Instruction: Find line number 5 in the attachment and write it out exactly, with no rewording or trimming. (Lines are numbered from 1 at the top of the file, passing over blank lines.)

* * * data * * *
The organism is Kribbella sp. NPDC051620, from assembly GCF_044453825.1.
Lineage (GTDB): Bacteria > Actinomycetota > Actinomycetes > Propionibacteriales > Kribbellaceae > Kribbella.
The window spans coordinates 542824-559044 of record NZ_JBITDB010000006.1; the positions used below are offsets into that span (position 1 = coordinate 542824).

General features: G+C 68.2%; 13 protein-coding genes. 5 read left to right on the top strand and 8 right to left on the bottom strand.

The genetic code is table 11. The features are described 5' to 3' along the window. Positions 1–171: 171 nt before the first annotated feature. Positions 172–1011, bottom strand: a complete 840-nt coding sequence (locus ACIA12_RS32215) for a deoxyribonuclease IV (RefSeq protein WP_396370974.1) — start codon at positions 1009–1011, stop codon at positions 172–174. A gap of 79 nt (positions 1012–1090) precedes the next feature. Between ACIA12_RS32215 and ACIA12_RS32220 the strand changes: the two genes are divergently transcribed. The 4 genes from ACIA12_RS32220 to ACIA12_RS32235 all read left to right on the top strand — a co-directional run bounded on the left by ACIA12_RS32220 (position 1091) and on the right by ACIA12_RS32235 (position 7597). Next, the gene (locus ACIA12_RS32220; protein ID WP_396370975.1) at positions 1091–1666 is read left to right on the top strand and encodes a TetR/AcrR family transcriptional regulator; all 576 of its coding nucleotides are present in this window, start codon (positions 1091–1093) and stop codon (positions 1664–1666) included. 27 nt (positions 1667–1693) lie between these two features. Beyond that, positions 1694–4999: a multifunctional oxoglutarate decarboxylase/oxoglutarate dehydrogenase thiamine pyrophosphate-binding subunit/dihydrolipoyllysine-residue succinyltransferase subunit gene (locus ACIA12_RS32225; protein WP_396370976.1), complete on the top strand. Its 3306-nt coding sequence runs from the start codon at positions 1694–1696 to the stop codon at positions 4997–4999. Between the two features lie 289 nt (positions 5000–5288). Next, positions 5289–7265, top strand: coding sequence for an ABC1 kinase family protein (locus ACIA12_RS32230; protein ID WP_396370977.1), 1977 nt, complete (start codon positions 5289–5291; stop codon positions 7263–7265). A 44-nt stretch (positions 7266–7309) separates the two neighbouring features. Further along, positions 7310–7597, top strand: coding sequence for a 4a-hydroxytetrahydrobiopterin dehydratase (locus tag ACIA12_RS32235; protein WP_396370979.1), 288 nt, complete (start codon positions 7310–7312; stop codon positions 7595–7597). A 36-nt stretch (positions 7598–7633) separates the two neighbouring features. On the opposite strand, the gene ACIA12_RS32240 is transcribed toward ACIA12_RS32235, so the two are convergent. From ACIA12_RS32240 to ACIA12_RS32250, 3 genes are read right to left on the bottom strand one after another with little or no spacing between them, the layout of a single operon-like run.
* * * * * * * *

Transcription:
The genetic code is table 11. The features are described 5' to 3' along the window. Positions 1–171: 171 nt before the first annotated feature. Positions 172–1011, bottom strand: a complete 840-nt coding sequence (locus ACIA12_RS32215) for a deoxyribonuclease IV (RefSeq protein WP_396370974.1) — start codon at positions 1009–1011, stop codon at positions 172–174. A gap of 79 nt (positions 1012–1090) precedes the next feature. Between ACIA12_RS32215 and ACIA12_RS32220 the strand changes: the two genes are divergently transcribed. The 4 genes from ACIA12_RS32220 to ACIA12_RS32235 all read left to right on the top strand — a co-directional run bounded on the left by ACIA12_RS32220 (position 1091) and on the right by ACIA12_RS32235 (position 7597). Next, the gene (locus ACIA12_RS32220; protein ID WP_396370975.1) at positions 1091–1666 is read left to right on the top strand and encodes a TetR/AcrR family transcriptional regulator; all 576 of its coding nucleotides are present in this window, start codon (positions 1091–1093) and stop codon (positions 1664–1666) included. 27 nt (positions 1667–1693) lie between these two features. Beyond that, positions 1694–4999: a multifunctional oxoglutarate decarboxylase/oxoglutarate dehydrogenase thiamine pyrophosphate-binding subunit/dihydrolipoyllysine-residue succinyltransferase subunit gene (locus ACIA12_RS32225; protein WP_396370976.1), complete on the top strand. Its 3306-nt coding sequence runs from the start codon at positions 1694–1696 to the stop codon at positions 4997–4999. Between the two features lie 289 nt (positions 5000–5288). Next, positions 5289–7265, top strand: coding sequence for an ABC1 kinase family protein (locus ACIA12_RS32230; protein ID WP_396370977.1), 1977 nt, complete (start codon positions 5289–5291; stop codon positions 7263–7265). A 44-nt stretch (positions 7266–7309) separates the two neighbouring features. Further along, positions 7310–7597, top strand: coding sequence for a 4a-hydroxytetrahydrobiopterin dehydratase (locus tag ACIA12_RS32235; protein WP_396370979.1), 288 nt, complete (start codon positions 7310–7312; stop codon positions 7595–7597). A 36-nt stretch (positions 7598–7633) separates the two neighbouring features. On the opposite strand, the gene ACIA12_RS32240 is transcribed toward ACIA12_RS32235, so the two are convergent. From ACIA12_RS32240 to ACIA12_RS32250, 3 genes are read right to left on the bottom strand one after another with little or no spacing between them, the layout of a single operon-like run.